Tax Contracts and Government Formation
AbstractWe introduce tax contracts and examine how they affect government formation and welfare of voters in a democracy with proportional elections. A tax contract specifies a range of tax rates a party is committed to if in government. We develop a new model of party competition in which parties choose tax rates, public-good provision, and perks, and we show that the introduction of tax contracts has two effects: a perks effect and a policy-shift effect. The former plays a central role in societies with a low degree of political polarization, where it tends to reduce politicians' perks. If a society is highly polarized, tax contracts can yield more moderate political outcomes. However, there are also circumstances in which tax contracts induce more extreme policies.
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Bibliographic InfoPaper provided by C.E.P.R. Discussion Papers in its series CEPR Discussion Papers with number 7084.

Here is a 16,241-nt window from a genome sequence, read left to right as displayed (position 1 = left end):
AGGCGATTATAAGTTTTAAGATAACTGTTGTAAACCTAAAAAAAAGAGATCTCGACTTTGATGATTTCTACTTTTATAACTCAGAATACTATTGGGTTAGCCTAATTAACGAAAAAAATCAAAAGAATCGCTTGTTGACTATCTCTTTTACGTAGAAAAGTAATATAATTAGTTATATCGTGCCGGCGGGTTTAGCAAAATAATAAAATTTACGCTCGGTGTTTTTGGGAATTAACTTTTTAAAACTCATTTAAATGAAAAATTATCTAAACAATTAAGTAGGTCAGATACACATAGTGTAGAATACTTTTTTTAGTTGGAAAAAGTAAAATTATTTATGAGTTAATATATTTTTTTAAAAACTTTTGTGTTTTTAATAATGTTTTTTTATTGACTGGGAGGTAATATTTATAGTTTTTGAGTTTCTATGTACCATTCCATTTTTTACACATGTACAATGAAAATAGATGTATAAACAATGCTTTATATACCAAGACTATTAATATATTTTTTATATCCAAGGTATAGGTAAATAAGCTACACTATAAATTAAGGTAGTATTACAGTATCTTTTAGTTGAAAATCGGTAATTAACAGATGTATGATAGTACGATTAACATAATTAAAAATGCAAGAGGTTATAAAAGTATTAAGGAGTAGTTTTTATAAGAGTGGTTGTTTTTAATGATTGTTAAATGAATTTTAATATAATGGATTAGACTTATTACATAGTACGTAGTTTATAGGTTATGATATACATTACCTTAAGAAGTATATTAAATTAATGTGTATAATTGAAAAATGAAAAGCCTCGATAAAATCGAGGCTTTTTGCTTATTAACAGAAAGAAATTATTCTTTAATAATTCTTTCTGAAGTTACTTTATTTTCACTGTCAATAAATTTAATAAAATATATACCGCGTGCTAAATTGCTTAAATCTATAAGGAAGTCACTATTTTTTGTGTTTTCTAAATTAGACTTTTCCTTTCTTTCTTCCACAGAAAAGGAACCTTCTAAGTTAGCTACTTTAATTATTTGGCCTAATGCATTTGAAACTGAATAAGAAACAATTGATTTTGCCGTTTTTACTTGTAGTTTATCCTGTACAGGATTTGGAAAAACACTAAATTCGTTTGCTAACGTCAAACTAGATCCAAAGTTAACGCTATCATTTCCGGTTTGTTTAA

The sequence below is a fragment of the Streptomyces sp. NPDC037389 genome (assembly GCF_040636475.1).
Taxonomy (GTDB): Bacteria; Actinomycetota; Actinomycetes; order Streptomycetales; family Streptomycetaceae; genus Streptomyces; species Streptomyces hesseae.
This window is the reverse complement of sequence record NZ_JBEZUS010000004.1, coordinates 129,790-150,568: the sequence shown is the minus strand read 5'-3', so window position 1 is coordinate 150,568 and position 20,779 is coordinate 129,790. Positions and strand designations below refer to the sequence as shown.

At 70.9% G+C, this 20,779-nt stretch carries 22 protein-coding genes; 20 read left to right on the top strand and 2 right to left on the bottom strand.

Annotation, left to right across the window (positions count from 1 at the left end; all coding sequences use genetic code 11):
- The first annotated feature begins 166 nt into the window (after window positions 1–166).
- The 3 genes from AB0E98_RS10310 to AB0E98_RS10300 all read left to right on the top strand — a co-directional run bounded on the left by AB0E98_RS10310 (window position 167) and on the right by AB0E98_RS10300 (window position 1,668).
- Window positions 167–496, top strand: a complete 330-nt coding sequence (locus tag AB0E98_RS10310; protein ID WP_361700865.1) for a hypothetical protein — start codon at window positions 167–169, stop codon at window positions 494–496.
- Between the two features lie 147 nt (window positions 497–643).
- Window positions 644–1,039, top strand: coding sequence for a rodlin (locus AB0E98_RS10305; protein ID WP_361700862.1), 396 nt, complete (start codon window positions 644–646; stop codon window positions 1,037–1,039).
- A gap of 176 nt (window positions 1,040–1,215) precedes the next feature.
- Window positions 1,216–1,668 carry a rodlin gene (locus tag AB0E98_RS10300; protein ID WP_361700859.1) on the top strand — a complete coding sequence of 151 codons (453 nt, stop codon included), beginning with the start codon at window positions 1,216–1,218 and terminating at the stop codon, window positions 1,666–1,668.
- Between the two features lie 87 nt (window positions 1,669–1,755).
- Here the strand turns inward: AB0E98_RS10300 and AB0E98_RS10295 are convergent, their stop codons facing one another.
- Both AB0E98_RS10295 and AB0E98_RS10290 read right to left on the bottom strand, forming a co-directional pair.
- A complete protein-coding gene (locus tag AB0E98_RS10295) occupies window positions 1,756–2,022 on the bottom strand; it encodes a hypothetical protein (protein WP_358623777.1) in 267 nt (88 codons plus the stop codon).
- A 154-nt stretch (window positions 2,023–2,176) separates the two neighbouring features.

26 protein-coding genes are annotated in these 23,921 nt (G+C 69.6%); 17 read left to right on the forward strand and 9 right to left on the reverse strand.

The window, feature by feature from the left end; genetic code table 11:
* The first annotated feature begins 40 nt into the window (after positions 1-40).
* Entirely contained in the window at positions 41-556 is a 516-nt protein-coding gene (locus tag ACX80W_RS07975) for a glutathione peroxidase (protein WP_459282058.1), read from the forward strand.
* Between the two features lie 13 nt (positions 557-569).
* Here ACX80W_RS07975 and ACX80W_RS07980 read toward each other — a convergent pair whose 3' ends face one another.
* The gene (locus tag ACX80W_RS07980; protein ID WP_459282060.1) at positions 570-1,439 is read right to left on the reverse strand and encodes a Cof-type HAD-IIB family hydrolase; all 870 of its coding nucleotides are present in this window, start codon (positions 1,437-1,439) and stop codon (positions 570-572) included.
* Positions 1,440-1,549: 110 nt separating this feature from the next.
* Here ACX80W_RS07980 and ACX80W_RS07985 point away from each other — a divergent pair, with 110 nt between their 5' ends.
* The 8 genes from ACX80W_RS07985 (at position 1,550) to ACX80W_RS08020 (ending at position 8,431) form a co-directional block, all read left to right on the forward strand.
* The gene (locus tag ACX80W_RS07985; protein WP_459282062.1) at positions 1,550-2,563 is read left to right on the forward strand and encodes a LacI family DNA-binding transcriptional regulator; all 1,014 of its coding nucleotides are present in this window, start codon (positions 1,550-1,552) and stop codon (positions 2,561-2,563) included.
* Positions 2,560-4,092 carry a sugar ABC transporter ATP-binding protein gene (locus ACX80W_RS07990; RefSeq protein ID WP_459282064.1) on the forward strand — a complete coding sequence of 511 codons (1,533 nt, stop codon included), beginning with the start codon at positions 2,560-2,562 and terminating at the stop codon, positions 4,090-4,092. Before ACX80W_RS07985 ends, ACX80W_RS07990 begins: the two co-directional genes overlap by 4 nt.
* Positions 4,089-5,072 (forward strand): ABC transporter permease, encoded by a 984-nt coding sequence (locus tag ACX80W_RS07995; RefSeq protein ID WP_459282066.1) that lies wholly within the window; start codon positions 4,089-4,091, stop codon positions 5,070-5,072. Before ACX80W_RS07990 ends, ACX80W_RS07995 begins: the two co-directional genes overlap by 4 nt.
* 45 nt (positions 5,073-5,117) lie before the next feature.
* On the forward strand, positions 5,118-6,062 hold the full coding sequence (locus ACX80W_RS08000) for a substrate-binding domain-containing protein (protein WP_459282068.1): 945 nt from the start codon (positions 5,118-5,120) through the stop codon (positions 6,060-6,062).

Date of creation: Dec 2008
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Find related papers by JEL classification:
- D72 - Microeconomics - - Analysis of Collective Decision-Making - - - Political Processes: Rent-seeking, Lobbying, Elections, Legislatures, and Voting Behavior
- D82 - Microeconomics - - Information, Knowledge, and Uncertainty - - - Asymmetric and Private Information; Mechanism Design
- H55 - Public Economics - - National Government Expenditures and Related Policies - - - Social Security and Public Pensions
This paper has been announced in the following NEP Reports:
- NEP-ALL-2009-02-28 (All new papers)
- NEP-CDM-2009-02-28 (Collective Decision-Making)
- NEP-PBE-2009-02-28 (Public Economics)
- NEP-POL-2009-02-28 (Positive Political Economics)
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